Improving your performance in Paper P6 (UK)

This article is relevant for all candidates preparing to sit the Paper P6 (UK) exam. It is one of a series of five short articles on exam technique. The five articles cover:

  • Reading exam questions
  • Satisfying the requirements of a question
  • The importance of thinking
  • Time management and the first 15 minutes
  • The importance of question practice

These articles (listed under 'Related links') are likely to be particularly useful to those candidates who are not attending a course with a tuition provider, such that they are not receiving ongoing guidance and advice on exam technique.

The importance of thinking

When marking the Paper P6 (UK) exam, it is quite clear that many candidates would benefit from spending more time thinking and less time writing. A lack of thought is demonstrated by answers that:

  • are longer than they need to be by reference to the number of marks available
  • start by addressing the requirement but then digress into irrelevant areas
  • indicate a failure to obtain a clear understanding of the facts of the question
  • do not cover a sufficient number of points
  • include unnecessary or inefficiently prepared calculations.

Minimise lost marks

A tax exam is as much about the marks you fail to earn as it is about the marks you earn. Marks are ‘lost’ due to lack of knowledge, lack of care when reading the question and lack of thought when answering the question.

The marks that you lose through lack of care/thought are the ones you cannot afford to lose. This is because there will always be some technical points in the exam that you do not know, such that you cannot earn the marks in respect of those points. Because of this, you need to do as well as you can in relation to the technical points that you do know. It’s a terrible waste of hard work to have understood and memorised the rules in relation to a particular technical area and then to fail to earn marks for it due to poor exam technique.

Maximise relevant points addressed

The questions in the exam are detailed and may be quite complicated. They are not as complicated as real life but, given the pressurised nature of the exam room (and the fact that there no reference books or colleagues to refer to), they are quite complicated enough. Accordingly, in the same way that you wouldn’t expect to be able to respond immediately to a real life client situation without first thinking about it, you should not expect to do so in the exam.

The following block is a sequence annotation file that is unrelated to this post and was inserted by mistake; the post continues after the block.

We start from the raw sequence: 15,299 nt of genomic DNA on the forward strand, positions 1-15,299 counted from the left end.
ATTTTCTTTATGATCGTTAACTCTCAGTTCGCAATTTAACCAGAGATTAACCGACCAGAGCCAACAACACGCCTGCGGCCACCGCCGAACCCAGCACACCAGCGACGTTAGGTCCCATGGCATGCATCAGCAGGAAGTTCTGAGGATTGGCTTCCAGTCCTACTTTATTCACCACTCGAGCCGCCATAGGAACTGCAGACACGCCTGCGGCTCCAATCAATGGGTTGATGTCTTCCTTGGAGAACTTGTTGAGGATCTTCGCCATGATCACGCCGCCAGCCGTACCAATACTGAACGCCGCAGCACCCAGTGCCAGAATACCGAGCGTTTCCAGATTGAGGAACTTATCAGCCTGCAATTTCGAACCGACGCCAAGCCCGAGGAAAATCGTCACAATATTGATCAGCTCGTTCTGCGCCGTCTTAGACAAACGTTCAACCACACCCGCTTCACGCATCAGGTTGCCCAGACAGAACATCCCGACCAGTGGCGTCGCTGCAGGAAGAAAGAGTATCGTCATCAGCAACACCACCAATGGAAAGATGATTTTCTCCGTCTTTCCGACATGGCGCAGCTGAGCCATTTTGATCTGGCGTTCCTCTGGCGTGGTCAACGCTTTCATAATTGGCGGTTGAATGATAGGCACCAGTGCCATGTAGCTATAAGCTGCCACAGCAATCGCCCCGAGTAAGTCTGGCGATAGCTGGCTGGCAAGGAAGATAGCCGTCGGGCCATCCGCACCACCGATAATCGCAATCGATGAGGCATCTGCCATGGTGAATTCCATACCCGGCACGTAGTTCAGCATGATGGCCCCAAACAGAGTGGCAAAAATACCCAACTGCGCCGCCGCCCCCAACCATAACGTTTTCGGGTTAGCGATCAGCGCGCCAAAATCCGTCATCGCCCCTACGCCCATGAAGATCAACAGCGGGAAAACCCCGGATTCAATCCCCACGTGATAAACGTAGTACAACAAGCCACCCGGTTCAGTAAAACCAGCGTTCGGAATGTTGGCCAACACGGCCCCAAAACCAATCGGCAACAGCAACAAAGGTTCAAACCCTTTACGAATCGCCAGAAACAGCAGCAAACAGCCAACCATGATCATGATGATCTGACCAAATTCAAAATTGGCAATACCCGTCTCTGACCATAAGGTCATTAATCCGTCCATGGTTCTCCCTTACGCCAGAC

Thinking before you start your answer gives you time to be clear as to the facts of the question and what you have been asked to do. It then gives you the chance to identify as many of the relevant implications as possible, and the various aspects of each of the implications, such that you maximise the number of points you make and the number of marks scored. Also, by thinking before you write you should avoid covering irrelevant matters that will not score marks. Remember, marks are only given in the exam for those parts of your answers that satisfy the requirements and any time spent writing about other matters is time wasted.

Work efficiently

When writing an explanation you may be able to increase the number of marks per page considerably by thinking before you write each point. You will not have to think for very long each time; just long enough to identify the best, most concise way of making the point. Recognise that, as most points are only worth a single mark, it should only take one or two sentences to make each point. Many candidates’ answers take a lot more than two sentences to make each point, such that time is being wasted. As part of this process, you should also focus on making each point once only and avoiding repetition.

When preparing calculations it is important to stop and think before you start. Preparing calculations is time consuming, such that you want to prepare them in the most efficient manner. For example, it may be that the client will be a higher rate taxpayer regardless of proposed changes to levels of income; the income tax implications can therefore be computed at the margin without the need to prepare full income tax computations.


Good exam technique will help you perform to the best of your abilities in the exam and to maximise the number of marks you earn. As a result, you will be able to earn the marks that all of your hard work prior to the exam deserves.

Accordingly, as you prepare to sit your exams, in addition to adding to and refining your technical knowledge, you should be aiming to continually improve your exam technique.

Further guidance on exam technique and technical matters

There are three other non-technical articles that focus on the structure of the exam and exam technique (all of these are accessible on the Paper P6 technical articles web page).

  • 'Examiner’s approach to Paper P6 (UK)’, which explains the structure of the P6 (UK) exam and the skills required of candidates.
  • 'Stepping up from Paper F6 to Paper P6’, which provides guidance on the progression from Paper F6 to Paper P6 in terms of the syllabus, the style and format of the exam, and the approach necessary to maximise your chance of success.
  • 'Guidance on answering Section A questions in Paper P6 (UK)’, which provides detailed guidance on the approach to be taken when answering Section A questions.

Although exam technique is important, and can even be the difference between failing and passing the exam, it is clearly not as important as technical knowledge. Excellent exam technique on its own will not be sufficient to achieve exam success. Accordingly, there are technical articles to support you in your studies – access the article 'Paper P6 (UK) – Summary of available articles' (see 'Related links') for details.

Written by a member of the Paper P6 examining team